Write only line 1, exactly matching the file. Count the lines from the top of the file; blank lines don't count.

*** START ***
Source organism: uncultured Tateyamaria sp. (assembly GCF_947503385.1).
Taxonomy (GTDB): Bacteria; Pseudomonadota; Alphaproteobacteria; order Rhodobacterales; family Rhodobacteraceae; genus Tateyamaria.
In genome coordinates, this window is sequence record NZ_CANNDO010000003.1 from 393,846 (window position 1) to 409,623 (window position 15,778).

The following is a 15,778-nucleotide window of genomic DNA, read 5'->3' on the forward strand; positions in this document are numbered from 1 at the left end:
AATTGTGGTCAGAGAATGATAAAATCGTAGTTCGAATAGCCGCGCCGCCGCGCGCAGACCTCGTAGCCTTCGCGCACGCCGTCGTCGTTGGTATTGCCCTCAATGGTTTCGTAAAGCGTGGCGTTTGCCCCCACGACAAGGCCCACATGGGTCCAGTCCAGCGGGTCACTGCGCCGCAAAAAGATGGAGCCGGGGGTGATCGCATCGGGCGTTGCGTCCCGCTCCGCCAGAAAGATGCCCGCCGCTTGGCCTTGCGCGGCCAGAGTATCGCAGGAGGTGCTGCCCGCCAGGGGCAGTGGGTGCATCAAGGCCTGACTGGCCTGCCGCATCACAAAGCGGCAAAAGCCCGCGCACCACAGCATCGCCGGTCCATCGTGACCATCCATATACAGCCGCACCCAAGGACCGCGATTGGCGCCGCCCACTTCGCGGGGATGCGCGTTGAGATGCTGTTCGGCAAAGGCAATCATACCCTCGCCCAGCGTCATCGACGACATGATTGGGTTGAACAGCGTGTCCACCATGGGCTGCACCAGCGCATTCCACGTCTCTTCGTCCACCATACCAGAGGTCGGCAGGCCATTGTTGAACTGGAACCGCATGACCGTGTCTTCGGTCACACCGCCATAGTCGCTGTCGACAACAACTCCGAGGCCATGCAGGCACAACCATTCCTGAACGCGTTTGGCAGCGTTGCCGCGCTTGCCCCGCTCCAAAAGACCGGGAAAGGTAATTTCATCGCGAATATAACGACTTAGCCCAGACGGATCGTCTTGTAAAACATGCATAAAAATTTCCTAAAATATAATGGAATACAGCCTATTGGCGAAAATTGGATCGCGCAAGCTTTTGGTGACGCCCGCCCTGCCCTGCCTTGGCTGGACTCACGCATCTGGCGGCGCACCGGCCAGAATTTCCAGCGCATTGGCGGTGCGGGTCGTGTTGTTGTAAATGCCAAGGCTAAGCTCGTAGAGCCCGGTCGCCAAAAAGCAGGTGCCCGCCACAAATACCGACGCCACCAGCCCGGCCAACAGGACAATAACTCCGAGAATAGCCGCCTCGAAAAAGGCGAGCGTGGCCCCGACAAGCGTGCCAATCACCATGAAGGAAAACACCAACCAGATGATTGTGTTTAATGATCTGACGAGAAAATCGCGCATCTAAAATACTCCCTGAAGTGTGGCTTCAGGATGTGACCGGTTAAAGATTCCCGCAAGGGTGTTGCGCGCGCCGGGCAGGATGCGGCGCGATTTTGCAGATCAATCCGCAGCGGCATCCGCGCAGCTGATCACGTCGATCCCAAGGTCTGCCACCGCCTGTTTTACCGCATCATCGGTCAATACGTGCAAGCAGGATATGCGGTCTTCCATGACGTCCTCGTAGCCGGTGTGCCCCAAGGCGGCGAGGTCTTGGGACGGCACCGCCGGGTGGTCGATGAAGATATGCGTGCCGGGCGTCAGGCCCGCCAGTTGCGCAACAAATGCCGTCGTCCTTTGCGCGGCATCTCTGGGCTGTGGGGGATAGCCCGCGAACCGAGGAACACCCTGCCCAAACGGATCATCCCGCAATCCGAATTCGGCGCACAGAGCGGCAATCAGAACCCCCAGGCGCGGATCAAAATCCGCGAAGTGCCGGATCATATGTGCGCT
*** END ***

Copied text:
Source organism: uncultured Tateyamaria sp. (assembly GCF_947503385.1).